As with so many of your clients, I am grateful for the slowly progressive step by step instructions, and for the videos. We beginners really need this! It’s not easily available in online instruction. I also appreciate your use of a relatively restricted palette. I counted up the palette of one of the popular teachers, an author of several books on colored pencils. I got up to 150 different “colors” from three different manufacturers before I stopped counting!

    Thanks again – Bill Hansen

  4. This is the first module where I’m dissatisfied with my final results (my perfectionism and desire for hyper-realism, I guess). I thought the instructions were unclear throughout with what to do with the highlighted tree top areas once they are down. Do you avoid them with subsequent layers? At one point you said to use Indigo Blue to enhance the shadows and make the highlighted areas more realistic. But I couldn’t figure out how to shape the highlights and shadows to make them look like leaves and tree boughs. I ended up with larger geometric shapes of highlights, rather than the finer details as your drawing. I would have liked to watch you work just a little longer before you cut to the end of some of the larger blocks of similar areas.

    I ended up using a darker gray toned paper with perhaps less tooth than what you suggested. Once I used any white or cream or sand colors to burnish they drowned out layers underneath (THAT never happens on white paper!) and I couldn’t get other colors to layer on top. I used the colorless blender on the entire surface, dark and light colors. The wax bloom was excessive and even after wiping there is still an uneven greasy wax shine over the whole surface–exactly what Bill Hansen was discussing. (The only time I had something similar was the wine in the glass on the earlier module.)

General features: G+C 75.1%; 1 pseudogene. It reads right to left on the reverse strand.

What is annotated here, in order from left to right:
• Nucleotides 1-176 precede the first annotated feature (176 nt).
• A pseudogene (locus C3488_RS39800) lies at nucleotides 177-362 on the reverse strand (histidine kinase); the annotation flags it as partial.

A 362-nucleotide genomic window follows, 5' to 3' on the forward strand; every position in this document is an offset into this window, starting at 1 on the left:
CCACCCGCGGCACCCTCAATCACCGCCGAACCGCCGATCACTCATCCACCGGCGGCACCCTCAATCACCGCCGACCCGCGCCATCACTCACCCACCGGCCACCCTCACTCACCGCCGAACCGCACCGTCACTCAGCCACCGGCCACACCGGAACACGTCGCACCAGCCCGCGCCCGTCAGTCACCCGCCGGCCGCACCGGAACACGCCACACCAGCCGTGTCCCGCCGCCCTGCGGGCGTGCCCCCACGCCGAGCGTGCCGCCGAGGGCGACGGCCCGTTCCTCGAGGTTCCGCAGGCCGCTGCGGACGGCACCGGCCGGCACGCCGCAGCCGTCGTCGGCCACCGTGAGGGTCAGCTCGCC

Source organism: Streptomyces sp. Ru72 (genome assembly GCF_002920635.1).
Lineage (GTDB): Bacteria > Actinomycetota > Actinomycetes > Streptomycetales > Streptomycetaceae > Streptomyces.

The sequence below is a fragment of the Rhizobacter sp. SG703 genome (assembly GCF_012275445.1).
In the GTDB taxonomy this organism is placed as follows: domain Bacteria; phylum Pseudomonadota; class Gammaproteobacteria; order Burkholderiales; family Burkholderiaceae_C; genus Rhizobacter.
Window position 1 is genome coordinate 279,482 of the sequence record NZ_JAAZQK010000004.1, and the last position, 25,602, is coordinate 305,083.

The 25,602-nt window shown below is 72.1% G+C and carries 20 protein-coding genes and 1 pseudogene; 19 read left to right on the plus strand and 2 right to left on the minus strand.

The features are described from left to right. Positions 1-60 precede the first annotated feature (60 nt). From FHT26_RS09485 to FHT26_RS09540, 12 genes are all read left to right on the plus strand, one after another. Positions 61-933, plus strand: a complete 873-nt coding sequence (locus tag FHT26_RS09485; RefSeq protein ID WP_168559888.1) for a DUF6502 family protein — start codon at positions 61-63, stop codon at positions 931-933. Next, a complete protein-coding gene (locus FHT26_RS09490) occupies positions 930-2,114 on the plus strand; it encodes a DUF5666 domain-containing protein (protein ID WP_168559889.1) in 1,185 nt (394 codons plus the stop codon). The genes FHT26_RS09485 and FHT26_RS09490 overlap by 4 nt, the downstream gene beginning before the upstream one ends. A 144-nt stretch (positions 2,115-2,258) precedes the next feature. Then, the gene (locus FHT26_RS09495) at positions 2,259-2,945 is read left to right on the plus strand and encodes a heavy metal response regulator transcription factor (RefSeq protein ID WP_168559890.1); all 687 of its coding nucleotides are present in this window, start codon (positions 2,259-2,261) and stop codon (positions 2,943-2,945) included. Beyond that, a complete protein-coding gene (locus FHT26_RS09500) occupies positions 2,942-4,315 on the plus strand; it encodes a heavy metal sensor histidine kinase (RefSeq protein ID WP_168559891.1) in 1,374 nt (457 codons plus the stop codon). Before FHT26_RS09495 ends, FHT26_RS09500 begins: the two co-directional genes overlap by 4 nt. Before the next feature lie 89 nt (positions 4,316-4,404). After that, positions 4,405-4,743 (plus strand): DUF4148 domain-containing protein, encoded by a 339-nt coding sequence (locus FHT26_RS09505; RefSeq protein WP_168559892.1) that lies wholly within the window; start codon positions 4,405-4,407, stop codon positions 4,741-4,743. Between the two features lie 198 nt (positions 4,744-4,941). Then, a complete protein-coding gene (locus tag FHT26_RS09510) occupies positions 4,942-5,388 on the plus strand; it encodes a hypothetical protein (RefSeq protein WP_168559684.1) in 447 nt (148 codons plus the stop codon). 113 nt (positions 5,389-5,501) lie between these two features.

I’m actually quite happy with the sky at sunrise, though. That was my first sunrise/sunset attempt, and I’ve only used toned paper a couple of times.

    Looking at the piece again I’m not quite so unhappy now. It does lack the detail I like–perhaps the combination of the rougher tooth and my inability to make the highlighted areas look like bunches of leaves. I still have trouble “seeing” subtle differences in shading in the distant tree line and the mid-range grass. Following your directions my drawing is much brighter than the reference (if I would have chosen colors on my own I would have guessed olive green for the highlights and the dark umber and indigo blue everywhere else; never would have guessed chartreuse and cream!). Can’t be perfect on my first attempt, evidently.

    Now I’m preparing myself for the portrait section! I have just started to learn about the proportions of the head recently. I can only guess how shading might work on skin and no idea how to create hair–though I didn’t do too bad with fur on the dog in the last module.

    Thanks!

    • Hi Greg!

      Thanks for the suggestions. It sounds as though you are really thinking through your work. That’s great! But don’t overthink things too much or become too hard on yourself. Learn and move on. Some techniques will work well for how you work while others may not. But you don’t know until you try. So take what works and keep moving on. Whatever doesn’t work, use it as a learning experience. I hope this helps.

      • Thanks, Matt. I will allow myself to “fail” and not expect myself to be perfect every time. I’m working on the portrait now–eyes done, starting the nose!